“Farming and ranching families experience a connection to the landscape that many of us have lost. They understand that the sound soil, water, and vegetative management practices, which benefit their agricultural operations, also benefits wildlife. The health of the land is not an abstract concept to them and that’s worth celebrating.”
— Ken Morgan, Colorado Parks and Wildlife’s private lands program manager, about the annual Wildlife Landowner of the Year award.
Colorado Parks and Wildlife is accepting nominations for its Wildlife Landowner of the Year Award.
The honor, bestowed annually, recognizes outstanding contributions made by private landowners to conserving wildlife, enhancing wildlife habitat, and providing public access for hunting and fishing.
The winner will be announced Jan. 22, 2013, in Denver at a banquet and awards ceremony during the Professional Rodeo Cowboys Association competition scheduled to take place during the National Western Stock Show.
“More than four of every 10 acres in Colorado is in agricultural production,” said Ken Morgan, Parks and Wildlife’s private lands program manager, in a news release. “The management and stewardship of important habitat by farming and ranching families through the generations has been vital to supporting the remarkable wildlife abundance that many Coloradans take for granted today.”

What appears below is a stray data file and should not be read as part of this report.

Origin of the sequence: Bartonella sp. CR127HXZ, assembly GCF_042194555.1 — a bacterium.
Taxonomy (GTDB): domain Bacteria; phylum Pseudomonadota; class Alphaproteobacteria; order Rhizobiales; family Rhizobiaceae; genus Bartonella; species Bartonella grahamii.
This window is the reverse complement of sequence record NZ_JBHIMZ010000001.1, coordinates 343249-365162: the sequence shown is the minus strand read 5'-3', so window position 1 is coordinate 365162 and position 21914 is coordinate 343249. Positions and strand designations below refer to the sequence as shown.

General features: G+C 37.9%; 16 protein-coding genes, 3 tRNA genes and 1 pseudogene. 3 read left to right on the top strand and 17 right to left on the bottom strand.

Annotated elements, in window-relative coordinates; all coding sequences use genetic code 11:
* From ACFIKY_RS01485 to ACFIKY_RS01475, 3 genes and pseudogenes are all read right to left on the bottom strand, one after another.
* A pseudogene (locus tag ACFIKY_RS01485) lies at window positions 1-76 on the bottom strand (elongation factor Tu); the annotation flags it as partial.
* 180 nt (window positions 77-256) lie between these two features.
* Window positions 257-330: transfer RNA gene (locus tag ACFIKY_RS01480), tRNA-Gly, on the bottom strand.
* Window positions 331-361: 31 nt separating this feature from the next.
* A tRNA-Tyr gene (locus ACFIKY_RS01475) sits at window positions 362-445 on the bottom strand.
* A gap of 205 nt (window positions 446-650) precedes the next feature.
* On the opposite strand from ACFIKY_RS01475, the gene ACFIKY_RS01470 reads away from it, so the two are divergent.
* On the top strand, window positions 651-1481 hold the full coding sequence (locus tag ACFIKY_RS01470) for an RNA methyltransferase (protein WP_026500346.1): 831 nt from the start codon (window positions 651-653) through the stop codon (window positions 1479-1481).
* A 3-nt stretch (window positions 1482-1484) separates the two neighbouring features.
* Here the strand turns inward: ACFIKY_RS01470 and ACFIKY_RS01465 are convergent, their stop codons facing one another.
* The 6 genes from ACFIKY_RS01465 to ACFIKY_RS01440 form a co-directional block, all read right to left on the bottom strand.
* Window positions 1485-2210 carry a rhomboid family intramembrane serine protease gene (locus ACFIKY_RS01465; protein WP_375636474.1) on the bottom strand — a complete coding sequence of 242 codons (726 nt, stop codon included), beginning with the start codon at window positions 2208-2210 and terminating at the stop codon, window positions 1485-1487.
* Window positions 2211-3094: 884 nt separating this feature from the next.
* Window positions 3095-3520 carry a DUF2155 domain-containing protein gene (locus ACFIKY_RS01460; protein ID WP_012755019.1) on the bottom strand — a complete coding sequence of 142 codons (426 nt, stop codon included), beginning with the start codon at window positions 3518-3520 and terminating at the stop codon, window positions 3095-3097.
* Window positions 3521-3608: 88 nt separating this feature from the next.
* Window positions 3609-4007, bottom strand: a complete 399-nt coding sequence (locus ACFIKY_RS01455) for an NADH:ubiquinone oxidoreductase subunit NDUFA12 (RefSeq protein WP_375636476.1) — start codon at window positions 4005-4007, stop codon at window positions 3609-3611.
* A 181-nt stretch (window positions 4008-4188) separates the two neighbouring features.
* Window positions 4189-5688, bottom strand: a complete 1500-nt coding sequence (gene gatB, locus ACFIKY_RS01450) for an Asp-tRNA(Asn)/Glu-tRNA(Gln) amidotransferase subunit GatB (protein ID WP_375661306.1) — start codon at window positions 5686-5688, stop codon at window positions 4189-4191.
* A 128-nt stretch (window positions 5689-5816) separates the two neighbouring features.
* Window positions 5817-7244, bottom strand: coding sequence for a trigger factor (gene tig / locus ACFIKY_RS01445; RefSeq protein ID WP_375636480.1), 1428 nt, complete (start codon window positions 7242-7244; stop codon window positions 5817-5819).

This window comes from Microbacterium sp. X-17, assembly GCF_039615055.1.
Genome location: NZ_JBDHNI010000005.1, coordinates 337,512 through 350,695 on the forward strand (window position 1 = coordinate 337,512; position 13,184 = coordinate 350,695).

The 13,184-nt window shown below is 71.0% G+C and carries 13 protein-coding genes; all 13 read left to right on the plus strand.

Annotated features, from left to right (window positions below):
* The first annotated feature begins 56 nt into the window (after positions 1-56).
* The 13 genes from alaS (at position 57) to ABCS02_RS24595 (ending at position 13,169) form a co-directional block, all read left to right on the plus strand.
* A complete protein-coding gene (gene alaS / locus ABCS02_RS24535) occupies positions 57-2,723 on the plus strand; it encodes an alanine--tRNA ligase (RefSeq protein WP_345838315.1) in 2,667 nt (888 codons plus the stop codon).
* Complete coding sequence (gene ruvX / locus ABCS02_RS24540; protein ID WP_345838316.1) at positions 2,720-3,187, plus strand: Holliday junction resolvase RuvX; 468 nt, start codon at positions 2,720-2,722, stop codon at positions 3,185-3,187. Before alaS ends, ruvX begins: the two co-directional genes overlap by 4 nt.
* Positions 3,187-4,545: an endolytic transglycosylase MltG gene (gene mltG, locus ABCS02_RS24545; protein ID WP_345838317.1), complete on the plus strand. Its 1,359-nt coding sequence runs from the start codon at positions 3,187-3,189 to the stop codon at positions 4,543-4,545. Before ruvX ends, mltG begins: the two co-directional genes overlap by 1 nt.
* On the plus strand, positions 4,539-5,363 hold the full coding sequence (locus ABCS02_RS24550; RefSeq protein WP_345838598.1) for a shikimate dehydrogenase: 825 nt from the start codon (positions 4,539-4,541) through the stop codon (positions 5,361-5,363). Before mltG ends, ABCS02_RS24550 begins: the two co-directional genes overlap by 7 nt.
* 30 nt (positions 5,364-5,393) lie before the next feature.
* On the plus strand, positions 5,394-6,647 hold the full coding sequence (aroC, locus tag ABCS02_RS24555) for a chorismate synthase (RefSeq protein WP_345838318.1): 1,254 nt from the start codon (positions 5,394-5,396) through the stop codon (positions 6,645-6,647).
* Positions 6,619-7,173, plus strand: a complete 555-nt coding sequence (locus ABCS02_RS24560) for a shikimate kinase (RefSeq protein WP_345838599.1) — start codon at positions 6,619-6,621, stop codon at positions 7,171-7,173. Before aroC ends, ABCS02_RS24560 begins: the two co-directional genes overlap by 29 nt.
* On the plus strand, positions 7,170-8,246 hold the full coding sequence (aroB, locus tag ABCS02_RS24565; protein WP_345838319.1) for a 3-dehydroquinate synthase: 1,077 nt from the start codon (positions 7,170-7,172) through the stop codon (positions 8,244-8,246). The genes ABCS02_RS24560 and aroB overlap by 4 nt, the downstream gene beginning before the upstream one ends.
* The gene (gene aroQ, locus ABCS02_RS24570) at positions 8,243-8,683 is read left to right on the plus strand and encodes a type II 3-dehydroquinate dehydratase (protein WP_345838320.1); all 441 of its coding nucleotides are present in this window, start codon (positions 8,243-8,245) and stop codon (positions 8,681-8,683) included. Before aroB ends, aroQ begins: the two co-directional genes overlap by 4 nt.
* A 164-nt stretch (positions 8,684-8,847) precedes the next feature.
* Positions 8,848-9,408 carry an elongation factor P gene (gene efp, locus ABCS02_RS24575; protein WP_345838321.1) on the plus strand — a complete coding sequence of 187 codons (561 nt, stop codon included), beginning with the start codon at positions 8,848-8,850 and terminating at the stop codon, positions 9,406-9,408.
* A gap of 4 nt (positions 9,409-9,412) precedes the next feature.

Since 1982 the Parks and Wildlife’s landowner recognition program has worked to highlight the role of private land managers play in wildlife conservation and sound management principles.
Though Colorado is known for its 23 million acres of public lands, private lands are critical to maintaining populations of mule deer, pronghorn, elk, sage-grouse, prairies falcons and a host of grassland species including the lark bunting, Colorado’s state bird, the release states.
In addition privately held water rights, held in reservoirs and released into streams, supports both cold and warm water sport fishing across the state, the release states.
“Farming and ranching families experience a connection to the landscape that many of us have lost,” Morgan said in the release. “They understand that the sound soil, water, and vegetative management practices, which benefit their agricultural operations, also benefits wildlife.
“The health of the land is not an abstract concept to them and that’s worth celebrating.”
Nomination forms and guidelines can be found on the Colorado Parks and Wildlife web site. Submissions are due Dec. 14 by the close of business.
Finalists will be announced Jan. 11, 2013. Award banquet attendance on Jan. 22, 2013 is mandatory for the winner.